"Imposing the ban will be a double whammy for the agriculture sector and can significantly burden the efforts to double farmers’ income by 2022. At the same time, the ban will shrink India’s export capability by more than 50 per cent and hand over a market worth Rs 12,000 crore to our Chinese competitors."



“Imposing the ban will be a double whammy for the agriculture sector and can significantly burden the efforts to double farmers’ income by 2022. At the same time, the ban will shrink India’s export capability by more than 50 per cent and hand over a market worth Rs 12,000 crore to our Chinese competitors – it will defeat the very purpose of Prime Minister Narendra Modi’s call for ‘Aatmanirbhar Bharat’,” Singh added.

PMFAI, an industry body comprising Indian pesticide manufacturers, formulators and traders, along with other representatives has also submitted a representation to the Department of Chemicals and Petrochemicals (DCPC) in this regard.

“The DCPC has noted that any chemical evaluation should be done using risk-based (not hazard based) approach and banning of a particular pesticide by a few countries based on some studies somewhere may not provide us enough ground to take similar action in India without having adequate scientific evidence in the Indian context. It also states clearly that even if chemical evaluation and socio-economic impact assessment of these pesticides justify their ban for use in Indian agriculture, there may not be adequate ground for banning their production for exporting to other countries. The DCPC is of view that agrochemical sector is badly affected due to the pandemic and the proposed banning of these 27 pesticides may not be an appropriate step. Instead, a suitable sector-wise strategy to overcome the socio-economic setback is necessary,” said Dr. Samir Dave - Director of Aimco Pesticides and President, Agrocare, Belgium.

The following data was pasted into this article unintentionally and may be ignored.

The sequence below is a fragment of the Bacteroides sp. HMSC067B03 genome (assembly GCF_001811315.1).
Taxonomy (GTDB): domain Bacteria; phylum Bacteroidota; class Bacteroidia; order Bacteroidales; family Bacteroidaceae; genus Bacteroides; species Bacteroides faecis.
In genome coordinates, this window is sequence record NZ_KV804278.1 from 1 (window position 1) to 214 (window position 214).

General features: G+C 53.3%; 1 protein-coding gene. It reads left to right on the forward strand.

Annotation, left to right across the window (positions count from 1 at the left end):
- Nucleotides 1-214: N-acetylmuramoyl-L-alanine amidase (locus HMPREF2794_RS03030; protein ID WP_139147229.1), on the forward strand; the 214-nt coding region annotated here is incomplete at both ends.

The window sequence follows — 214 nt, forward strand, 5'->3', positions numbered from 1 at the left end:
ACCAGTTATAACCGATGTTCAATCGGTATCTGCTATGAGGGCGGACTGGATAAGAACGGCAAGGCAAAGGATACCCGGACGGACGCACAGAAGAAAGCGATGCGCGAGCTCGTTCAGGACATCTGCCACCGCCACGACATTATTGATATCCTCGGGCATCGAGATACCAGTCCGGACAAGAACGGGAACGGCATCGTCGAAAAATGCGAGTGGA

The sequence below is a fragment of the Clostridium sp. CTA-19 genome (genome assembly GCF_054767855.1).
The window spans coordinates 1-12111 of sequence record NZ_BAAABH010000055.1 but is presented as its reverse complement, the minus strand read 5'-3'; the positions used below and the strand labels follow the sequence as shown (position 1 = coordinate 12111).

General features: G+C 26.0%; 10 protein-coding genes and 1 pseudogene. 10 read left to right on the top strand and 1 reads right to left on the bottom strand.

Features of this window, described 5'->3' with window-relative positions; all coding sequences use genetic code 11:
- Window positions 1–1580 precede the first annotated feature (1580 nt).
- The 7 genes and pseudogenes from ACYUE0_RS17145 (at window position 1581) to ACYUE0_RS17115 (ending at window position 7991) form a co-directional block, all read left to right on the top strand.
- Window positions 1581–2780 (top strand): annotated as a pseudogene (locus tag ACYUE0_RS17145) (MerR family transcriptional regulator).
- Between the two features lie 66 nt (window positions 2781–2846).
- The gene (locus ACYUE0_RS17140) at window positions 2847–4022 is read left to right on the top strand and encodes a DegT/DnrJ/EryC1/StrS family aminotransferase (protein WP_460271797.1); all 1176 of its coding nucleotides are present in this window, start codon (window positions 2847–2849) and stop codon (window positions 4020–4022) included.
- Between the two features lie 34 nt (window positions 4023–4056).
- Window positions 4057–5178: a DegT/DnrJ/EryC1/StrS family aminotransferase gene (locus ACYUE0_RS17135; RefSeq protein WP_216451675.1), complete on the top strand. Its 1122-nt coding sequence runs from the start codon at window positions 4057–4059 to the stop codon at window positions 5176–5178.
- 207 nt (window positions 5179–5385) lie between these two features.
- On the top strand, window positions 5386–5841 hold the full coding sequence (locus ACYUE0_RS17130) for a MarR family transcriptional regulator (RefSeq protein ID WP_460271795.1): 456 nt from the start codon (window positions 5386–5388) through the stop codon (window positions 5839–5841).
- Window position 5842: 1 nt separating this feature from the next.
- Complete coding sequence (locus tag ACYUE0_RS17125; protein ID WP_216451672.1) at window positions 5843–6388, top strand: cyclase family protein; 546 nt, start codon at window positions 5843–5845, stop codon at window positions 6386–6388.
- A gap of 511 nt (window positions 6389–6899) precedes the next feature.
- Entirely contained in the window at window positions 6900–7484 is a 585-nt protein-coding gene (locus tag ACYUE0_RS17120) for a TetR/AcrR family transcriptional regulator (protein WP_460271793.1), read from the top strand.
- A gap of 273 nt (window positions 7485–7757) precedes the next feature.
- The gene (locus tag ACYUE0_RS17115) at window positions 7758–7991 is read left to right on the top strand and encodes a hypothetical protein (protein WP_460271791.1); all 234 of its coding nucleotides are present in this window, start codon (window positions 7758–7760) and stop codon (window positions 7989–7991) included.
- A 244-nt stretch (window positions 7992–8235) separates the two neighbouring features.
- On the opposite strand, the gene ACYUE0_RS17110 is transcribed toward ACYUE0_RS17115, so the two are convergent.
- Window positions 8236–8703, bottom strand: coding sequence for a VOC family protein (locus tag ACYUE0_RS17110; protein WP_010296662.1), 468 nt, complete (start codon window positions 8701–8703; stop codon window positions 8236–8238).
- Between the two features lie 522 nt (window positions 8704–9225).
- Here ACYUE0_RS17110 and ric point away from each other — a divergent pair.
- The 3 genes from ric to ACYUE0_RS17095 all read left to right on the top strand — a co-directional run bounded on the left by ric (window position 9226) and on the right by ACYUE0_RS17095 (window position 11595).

Key Highlights

  • Pesticides Manufacturers & Formulators Association of India (PMFAI) challenged the review process of Dr. Anupam Varma Committee Report and demanded an enquiry by a high-powered Govt-appointed scientific committee.
  • Dr. Anupam Varma committee, formed in July 18, 2013, was initially mandated to examine continued use of three neon icotinoids but within a month on August 19, 2013, the mandate of the Committee was expanded to review 66 generic insecticides that are banned, restricted or withdrawn in some other countries, but are used in India.
  • Dr. Varma Committee completed the review process of 66 pesticides in 5 meetings held in 2014 without involving Indian generic industry, and in 2016 as per Dr. Varma Committee recommendations, 18 generic pesticides were banned and allowed continued use of 27 pesticides, by passing necessary Government order.
  • The 27 generic pesticide formulations to be banned cost between Rs 350 to Rs 450 per litre while the alternatives imported will cost in the range of Rs 1,200 to Rs 2,000 per litre.
  • The ban will shrink India’s export capability by more than 50 per cent and hand over a market worth Rs 12,000 crore to Chinese competitors. Tt will defeat the very purpose of Prime Minister Narendra Modi’s call for ‘Aatmanirbhar Bharat’.
  • Total Global Market size of Generic Agrochemical is Rs.30,000 crore plus and China will be winner if these 27 generic pesticides are banned.